• by H0p313ss (811249)

        Please keep your SQL and HTML separate. Don't punish those who will come after you.

        Now where's the fun in that?

      • Re:Let's see... (Score:5, Interesting)

        by eelke_klein (676038) on Monday May 03, 2010 @01:31AM (#32069442)

        Maybe you should make that, please keep your SQL, PHP, JavaScript, CSS and HTML seperate.

        • They didn't actually say they were all in the same file.

        • Re: (Score:3, Insightful)

          by slimjim8094 (941042)

          How do you suggest separating PHP, HTML, and JS? Sure, the bulk of your code - especially reused libraries - should be separate but how do you use them without inline JS? And if you're using PHP, what are you using it for if not writing HTML (with the aforementioned JS)? Your PHP, even if it calls stored procedures, will also have SQL in it - and do you really need a stored proc for every one-shot thing? Repeated code, sure, but... And do you make one-shot CSS classes or blocks for everything?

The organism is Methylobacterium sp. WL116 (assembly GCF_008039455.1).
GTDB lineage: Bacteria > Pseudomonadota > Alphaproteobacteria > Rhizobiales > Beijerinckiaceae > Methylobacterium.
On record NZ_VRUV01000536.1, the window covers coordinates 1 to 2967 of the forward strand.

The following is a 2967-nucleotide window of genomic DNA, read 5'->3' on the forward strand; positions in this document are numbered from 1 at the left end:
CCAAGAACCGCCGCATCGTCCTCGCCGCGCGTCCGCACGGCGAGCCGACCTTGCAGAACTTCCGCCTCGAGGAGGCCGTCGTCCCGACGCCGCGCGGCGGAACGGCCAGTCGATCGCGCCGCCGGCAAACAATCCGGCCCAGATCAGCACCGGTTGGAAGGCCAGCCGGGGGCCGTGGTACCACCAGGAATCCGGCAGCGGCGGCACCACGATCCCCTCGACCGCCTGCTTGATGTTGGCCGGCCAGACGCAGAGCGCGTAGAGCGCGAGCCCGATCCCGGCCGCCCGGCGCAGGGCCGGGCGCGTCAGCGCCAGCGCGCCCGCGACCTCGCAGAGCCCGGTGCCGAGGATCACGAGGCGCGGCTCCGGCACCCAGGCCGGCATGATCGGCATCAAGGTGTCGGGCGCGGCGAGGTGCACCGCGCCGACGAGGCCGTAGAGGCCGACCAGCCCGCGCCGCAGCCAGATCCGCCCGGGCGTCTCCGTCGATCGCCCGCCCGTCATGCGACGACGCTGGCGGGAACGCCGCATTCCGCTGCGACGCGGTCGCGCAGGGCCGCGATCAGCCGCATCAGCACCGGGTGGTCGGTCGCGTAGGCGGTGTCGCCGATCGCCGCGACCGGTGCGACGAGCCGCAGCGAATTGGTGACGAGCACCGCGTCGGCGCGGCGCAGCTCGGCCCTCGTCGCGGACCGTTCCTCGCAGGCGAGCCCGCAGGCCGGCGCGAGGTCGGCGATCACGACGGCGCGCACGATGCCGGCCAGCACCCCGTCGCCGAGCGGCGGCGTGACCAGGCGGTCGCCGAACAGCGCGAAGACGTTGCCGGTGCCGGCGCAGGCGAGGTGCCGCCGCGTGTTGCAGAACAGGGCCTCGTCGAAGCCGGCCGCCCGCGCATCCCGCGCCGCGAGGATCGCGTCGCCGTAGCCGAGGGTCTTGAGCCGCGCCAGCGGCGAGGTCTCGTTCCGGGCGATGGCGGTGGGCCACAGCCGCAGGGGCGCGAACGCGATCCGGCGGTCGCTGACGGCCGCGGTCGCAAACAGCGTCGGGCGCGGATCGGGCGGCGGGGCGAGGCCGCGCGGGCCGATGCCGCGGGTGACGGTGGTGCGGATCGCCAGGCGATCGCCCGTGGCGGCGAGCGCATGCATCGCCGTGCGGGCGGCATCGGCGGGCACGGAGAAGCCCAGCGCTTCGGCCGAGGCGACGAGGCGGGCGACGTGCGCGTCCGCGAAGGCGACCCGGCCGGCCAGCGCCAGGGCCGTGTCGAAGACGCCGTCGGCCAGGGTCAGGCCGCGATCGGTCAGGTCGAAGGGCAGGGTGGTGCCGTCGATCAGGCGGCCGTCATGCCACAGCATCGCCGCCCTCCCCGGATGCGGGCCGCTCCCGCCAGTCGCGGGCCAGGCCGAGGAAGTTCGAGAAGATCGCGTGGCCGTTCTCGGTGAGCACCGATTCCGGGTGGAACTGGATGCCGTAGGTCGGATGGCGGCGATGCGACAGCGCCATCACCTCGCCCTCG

Half of what y

          • Re: (Score:3, Informative)

            by hgavin (259102)

            how do you use them without inline JS?

            http://en.wikipedia.org/wiki/Unobtrusive_JavaScript [wikipedia.org]

          • Re: (Score:3, Informative)

            by FredMenace (835698)

            It is trivial to have not a singe line of Javascript in your HTML, other than the link to the external Javascript file.

            See, for instance, http://api.jquery.com/category/events/ [jquery.com] for a set of jQuery methods for attaching events, using css-like selectors. (Most of these methods are special cases of "bind".)

            To avoid mixing HTML and PHP, you can use a templating engine like Smarty (http://www.smarty.net/crashcourse.php). (I prefer those that use a different syntax from regular PHP to help enforce the distinction